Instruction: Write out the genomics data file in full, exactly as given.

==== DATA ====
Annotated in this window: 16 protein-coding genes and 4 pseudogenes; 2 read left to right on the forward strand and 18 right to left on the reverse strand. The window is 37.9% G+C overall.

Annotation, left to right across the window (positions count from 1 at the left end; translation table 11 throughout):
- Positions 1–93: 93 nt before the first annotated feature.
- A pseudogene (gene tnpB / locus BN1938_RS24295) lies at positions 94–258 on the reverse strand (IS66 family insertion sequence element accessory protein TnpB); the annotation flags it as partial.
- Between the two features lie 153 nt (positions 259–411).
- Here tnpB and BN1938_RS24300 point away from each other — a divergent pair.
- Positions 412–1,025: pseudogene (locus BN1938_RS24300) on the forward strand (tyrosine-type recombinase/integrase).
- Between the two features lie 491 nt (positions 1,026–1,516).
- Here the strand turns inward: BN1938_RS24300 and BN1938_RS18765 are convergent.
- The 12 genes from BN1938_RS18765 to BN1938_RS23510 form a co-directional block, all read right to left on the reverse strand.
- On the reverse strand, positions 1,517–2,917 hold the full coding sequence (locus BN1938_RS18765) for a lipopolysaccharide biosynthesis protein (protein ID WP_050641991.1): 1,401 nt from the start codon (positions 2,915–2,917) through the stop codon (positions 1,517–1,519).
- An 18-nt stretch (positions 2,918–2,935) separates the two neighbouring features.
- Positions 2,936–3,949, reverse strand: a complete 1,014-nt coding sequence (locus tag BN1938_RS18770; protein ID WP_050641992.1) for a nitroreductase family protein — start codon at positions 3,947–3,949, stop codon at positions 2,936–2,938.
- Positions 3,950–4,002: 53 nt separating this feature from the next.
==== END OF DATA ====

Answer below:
Annotated in this window: 16 protein-coding genes and 4 pseudogenes; 2 read left to right on the forward strand and 18 right to left on the reverse strand. The window is 37.9% G+C overall.

Annotation, left to right across the window (positions count from 1 at the left end; translation table 11 throughout):
- Positions 1–93: 93 nt before the first annotated feature.
- A pseudogene (gene tnpB / locus BN1938_RS24295) lies at positions 94–258 on the reverse strand (IS66 family insertion sequence element accessory protein TnpB); the annotation flags it as partial.
- Between the two features lie 153 nt (positions 259–411).
- Here tnpB and BN1938_RS24300 point away from each other — a divergent pair.
- Positions 412–1,025: pseudogene (locus BN1938_RS24300) on the forward strand (tyrosine-type recombinase/integrase).
- Between the two features lie 491 nt (positions 1,026–1,516).
- Here the strand turns inward: BN1938_RS24300 and BN1938_RS18765 are convergent.
- The 12 genes from BN1938_RS18765 to BN1938_RS23510 form a co-directional block, all read right to left on the reverse strand.
- On the reverse strand, positions 1,517–2,917 hold the full coding sequence (locus BN1938_RS18765) for a lipopolysaccharide biosynthesis protein (protein ID WP_050641991.1): 1,401 nt from the start codon (positions 2,915–2,917) through the stop codon (positions 1,517–1,519).
- An 18-nt stretch (positions 2,918–2,935) separates the two neighbouring features.
- Positions 2,936–3,949, reverse strand: a complete 1,014-nt coding sequence (locus tag BN1938_RS18770; protein ID WP_050641992.1) for a nitroreductase family protein — start codon at positions 3,947–3,949, stop codon at positions 2,936–2,938.
- Positions 3,950–4,002: 53 nt separating this feature from the next.